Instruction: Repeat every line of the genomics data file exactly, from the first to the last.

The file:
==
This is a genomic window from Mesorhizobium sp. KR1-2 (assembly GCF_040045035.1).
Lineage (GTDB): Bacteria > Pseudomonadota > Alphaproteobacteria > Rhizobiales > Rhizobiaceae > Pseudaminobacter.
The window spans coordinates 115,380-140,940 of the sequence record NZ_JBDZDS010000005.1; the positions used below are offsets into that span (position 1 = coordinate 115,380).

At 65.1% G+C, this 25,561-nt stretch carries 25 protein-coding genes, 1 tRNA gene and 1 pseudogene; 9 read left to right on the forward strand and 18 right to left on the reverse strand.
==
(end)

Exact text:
This is a genomic window from Mesorhizobium sp. KR1-2 (assembly GCF_040045035.1).
Lineage (GTDB): Bacteria > Pseudomonadota > Alphaproteobacteria > Rhizobiales > Rhizobiaceae > Pseudaminobacter.
The window spans coordinates 115,380-140,940 of the sequence record NZ_JBDZDS010000005.1; the positions used below are offsets into that span (position 1 = coordinate 115,380).

At 65.1% G+C, this 25,561-nt stretch carries 25 protein-coding genes, 1 tRNA gene and 1 pseudogene; 9 read left to right on the forward strand and 18 right to left on the reverse strand.